Your home has been on the market for more than 30 days. Is your home overpriced?
Here are good some ways to tell if your home is overpriced:
- No one comes to see your home. Since everything is online now, buyers decide which homes they want to see, sharing this information with their broker before they even get in the car. The buyers have calculated cost per square foot, looked at the photos, checked out the location, access to public transportation, the schools, etc. If a home seems overpriced for what it offers when compared to the competition, the buyer or the Realtor may nix the showing. The buyer may never come to see your home.
- A lot of buyers come see your home, but only for one showing. There are no second showings. This means buyers have ruled your home out for what could be many reasons (see below) and don’t believe the value is there to make an offer. The buyers have already moved on to other homes.
- None of the showing agents call to ask questions, which means their buyers do not have an interest in your home. They’ve ruled out your home because it is not value priced.
- Your home is too dark, too small, lacking a bedroom, etc. No one expects you to add to your square footage or change anything structurally, but if this is the feedback, your home is not matching the asking price. Buyers compare your home to other homes for sale. They have an expectation of what a home should offer at a certain price point. If your home is smaller, has smaller rooms, lacks a bedroom, is darker, etc., compared to the competition, then it’s overpriced and will only make the competition look good. You can’t change these things about your home, but you can change the price to eliminate some of these objections. Years ago I had a home listed for a higher price than I recommended to the seller. There were a number of showings in which the feedback was negative. The seller was devastated. He had a well maintained home with a beautiful sun room addition and gorgeous landscaping. As soon as the price was reduced, the feedback changed. Buyers and agents thought the home was fabulous. Nothing about the house had changed, only the price. With the new price, came terrific feedback and an offer.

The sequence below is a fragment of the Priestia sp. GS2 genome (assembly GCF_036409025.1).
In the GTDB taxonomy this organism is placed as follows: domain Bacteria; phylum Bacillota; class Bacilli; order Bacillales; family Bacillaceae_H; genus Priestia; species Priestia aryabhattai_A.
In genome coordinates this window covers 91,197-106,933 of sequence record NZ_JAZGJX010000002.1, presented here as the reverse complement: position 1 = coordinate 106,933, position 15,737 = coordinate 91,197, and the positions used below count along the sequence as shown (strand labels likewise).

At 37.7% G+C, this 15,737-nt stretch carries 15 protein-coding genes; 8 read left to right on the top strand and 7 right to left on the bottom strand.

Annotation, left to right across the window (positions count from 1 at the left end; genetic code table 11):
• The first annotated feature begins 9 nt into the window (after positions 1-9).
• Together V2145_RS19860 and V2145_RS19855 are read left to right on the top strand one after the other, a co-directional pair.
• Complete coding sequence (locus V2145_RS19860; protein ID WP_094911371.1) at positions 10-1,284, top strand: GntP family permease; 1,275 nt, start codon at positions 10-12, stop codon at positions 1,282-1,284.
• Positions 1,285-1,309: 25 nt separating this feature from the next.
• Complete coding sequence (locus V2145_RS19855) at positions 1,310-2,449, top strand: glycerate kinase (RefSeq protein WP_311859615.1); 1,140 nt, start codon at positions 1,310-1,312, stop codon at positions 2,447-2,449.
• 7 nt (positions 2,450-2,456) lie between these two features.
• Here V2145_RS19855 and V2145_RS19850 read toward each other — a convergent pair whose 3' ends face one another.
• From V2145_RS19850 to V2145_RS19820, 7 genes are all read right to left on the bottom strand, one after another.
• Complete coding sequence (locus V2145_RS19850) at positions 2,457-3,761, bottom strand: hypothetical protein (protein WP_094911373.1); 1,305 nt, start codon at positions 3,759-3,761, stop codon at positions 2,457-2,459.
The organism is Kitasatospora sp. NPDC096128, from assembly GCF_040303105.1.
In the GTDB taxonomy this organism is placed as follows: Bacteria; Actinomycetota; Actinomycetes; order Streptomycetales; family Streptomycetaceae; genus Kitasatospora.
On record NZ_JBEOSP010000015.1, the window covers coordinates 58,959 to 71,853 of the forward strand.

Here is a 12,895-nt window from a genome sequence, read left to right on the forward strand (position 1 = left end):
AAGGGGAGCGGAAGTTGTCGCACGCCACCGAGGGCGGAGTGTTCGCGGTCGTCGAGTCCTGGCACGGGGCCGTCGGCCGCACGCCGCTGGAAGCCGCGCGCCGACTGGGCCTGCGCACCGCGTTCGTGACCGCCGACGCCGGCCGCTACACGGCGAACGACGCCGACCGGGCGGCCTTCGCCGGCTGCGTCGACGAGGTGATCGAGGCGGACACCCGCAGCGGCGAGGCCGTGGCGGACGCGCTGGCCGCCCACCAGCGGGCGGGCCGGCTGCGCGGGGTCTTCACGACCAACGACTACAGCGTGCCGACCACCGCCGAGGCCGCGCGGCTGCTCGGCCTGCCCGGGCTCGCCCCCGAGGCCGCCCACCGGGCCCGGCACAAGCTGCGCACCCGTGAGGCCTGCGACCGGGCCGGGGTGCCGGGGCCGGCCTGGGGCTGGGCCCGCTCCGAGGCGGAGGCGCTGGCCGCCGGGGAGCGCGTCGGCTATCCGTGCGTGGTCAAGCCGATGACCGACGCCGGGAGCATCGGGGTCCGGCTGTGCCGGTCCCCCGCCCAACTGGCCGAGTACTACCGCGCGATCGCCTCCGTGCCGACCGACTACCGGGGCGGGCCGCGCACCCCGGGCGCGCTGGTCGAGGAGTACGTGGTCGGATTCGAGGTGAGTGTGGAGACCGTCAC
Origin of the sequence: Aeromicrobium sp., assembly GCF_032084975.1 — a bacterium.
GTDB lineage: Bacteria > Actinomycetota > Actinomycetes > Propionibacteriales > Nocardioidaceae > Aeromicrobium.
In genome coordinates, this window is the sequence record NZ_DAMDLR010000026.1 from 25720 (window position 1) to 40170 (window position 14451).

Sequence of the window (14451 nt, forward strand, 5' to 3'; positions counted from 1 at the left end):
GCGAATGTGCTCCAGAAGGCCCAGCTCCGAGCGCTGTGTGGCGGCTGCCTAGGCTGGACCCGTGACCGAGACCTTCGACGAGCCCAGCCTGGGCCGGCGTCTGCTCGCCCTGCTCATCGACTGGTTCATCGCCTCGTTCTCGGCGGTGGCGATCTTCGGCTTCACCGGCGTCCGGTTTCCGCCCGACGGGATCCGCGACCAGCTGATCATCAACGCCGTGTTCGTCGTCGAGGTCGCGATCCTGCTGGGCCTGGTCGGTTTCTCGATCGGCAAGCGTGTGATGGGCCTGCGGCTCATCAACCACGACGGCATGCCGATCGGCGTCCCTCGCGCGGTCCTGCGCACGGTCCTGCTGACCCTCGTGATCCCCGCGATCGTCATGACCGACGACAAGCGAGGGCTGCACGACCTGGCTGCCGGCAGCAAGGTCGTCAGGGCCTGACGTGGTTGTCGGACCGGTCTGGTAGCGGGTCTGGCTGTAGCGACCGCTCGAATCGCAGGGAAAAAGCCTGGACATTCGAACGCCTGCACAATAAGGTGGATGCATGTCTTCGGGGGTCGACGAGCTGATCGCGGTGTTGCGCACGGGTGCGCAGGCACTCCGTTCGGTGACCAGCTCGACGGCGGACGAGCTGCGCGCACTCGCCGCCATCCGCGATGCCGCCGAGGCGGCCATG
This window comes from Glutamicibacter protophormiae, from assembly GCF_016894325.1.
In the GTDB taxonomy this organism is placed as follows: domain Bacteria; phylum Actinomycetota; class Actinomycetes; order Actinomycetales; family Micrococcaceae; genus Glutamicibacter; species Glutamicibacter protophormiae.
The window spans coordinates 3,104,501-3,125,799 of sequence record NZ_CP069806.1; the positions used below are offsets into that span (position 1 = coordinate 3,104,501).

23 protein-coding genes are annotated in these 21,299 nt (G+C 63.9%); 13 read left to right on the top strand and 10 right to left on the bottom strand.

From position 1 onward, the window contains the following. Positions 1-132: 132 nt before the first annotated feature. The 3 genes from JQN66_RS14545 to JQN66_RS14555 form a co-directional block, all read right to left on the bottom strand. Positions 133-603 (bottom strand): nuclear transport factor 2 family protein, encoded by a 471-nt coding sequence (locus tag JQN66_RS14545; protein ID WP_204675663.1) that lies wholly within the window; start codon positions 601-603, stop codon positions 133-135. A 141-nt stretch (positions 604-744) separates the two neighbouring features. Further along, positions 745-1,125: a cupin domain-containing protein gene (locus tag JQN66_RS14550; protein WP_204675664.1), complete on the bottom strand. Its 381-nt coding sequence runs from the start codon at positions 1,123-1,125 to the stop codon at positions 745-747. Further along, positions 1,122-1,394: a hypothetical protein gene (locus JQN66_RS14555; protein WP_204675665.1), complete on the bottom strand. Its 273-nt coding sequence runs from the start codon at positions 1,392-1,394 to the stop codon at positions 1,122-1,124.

- Other homes are selling, but your home is not. If nearby homes and homes in the general price range are selling, and your home is not, then it’s overpriced.
By no means is this a complete list of why homes are overpriced. There are many other reasons as to why a home does not sell because of price, can you add to this list?
It’s the price. No big surprise, but here’s the proof that pricing your home right will get it sold for the best price in the Seattle-eastside real estate market. The price you choose to ask for your home and how long you are at the original asking price will make a difference in how much you actually sell your home for and how long it will take.
How many times have you heard these comments?
- I don’t want to give my house away.
- My neighbor’s home sold so fast, it must have been underpriced.
There’s a common misconception that homes that sell quickly must have been priced too low. Yet, when you look at the chart above, the homes that sold quickly actually sold closer to their original asking price than the homes that stayed on the market longer.
Longer market time = a lower sales price and less money in your pocket.
What have you seen out in the real estate market with the pricing of homes vs. the sales price?
“Can I start out pricing my home higher and then come down in price?” This is one of the most common questions I get asked by people planning to sell their home.
Statistics from March Seattle-eastside home sales show a home will sell faster and for a better price if priced correctly to start. Overpricing a home can result in a longer market time and a lower price.
So do you want to start with a higher asking price and come down? If you’re serious about selling your home, price it right, otherwise you risk putting a “for sale” sign in your yard, but not selling your home.
What do you think?